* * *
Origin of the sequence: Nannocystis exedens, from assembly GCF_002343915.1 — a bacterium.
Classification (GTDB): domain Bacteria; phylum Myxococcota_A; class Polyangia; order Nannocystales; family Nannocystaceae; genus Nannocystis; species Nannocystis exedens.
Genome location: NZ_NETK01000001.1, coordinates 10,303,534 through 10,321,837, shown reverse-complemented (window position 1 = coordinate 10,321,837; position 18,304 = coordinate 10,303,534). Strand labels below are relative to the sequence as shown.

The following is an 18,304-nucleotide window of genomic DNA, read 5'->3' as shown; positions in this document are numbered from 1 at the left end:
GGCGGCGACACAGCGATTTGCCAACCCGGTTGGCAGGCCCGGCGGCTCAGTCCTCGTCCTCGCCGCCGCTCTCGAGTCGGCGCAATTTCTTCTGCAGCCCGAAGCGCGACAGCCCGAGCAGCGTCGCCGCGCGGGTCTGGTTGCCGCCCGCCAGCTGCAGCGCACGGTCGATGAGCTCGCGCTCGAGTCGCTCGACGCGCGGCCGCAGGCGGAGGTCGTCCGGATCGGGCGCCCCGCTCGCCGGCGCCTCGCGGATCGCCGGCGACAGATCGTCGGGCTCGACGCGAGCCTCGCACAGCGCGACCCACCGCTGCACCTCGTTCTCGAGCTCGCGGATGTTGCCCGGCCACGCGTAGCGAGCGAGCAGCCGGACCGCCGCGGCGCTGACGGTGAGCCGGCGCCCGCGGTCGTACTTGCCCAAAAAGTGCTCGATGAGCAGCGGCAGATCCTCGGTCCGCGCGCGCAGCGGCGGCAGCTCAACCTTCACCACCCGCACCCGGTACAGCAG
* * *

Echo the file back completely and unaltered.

Origin of the sequence: Nannocystis exedens, from assembly GCF_002343915.1 — a bacterium.
Classification (GTDB): domain Bacteria; phylum Myxococcota_A; class Polyangia; order Nannocystales; family Nannocystaceae; genus Nannocystis; species Nannocystis exedens.
Genome location: NZ_NETK01000001.1, coordinates 10,303,534 through 10,321,837, shown reverse-complemented (window position 1 = coordinate 10,321,837; position 18,304 = coordinate 10,303,534). Strand labels below are relative to the sequence as shown.

The following is an 18,304-nucleotide window of genomic DNA, read 5'->3' as shown; positions in this document are numbered from 1 at the left end:
GGCGGCGACACAGCGATTTGCCAACCCGGTTGGCAGGCCCGGCGGCTCAGTCCTCGTCCTCGCCGCCGCTCTCGAGTCGGCGCAATTTCTTCTGCAGCCCGAAGCGCGACAGCCCGAGCAGCGTCGCCGCGCGGGTCTGGTTGCCGCCCGCCAGCTGCAGCGCACGGTCGATGAGCTCGCGCTCGAGTCGCTCGACGCGCGGCCGCAGGCGGAGGTCGTCCGGATCGGGCGCCCCGCTCGCCGGCGCCTCGCGGATCGCCGGCGACAGATCGTCGGGCTCGACGCGAGCCTCGCACAGCGCGACCCACCGCTGCACCTCGTTCTCGAGCTCGCGGATGTTGCCCGGCCACGCGTAGCGAGCGAGCAGCCGGACCGCCGCGGCGCTGACGGTGAGCCGGCGCCCGCGGTCGTACTTGCCCAAAAAGTGCTCGATGAGCAGCGGCAGATCCTCGGTCCGCGCGCGCAGCGGCGGCAGCTCAACCTTCACCACCCGCACCCGGTACAGCAG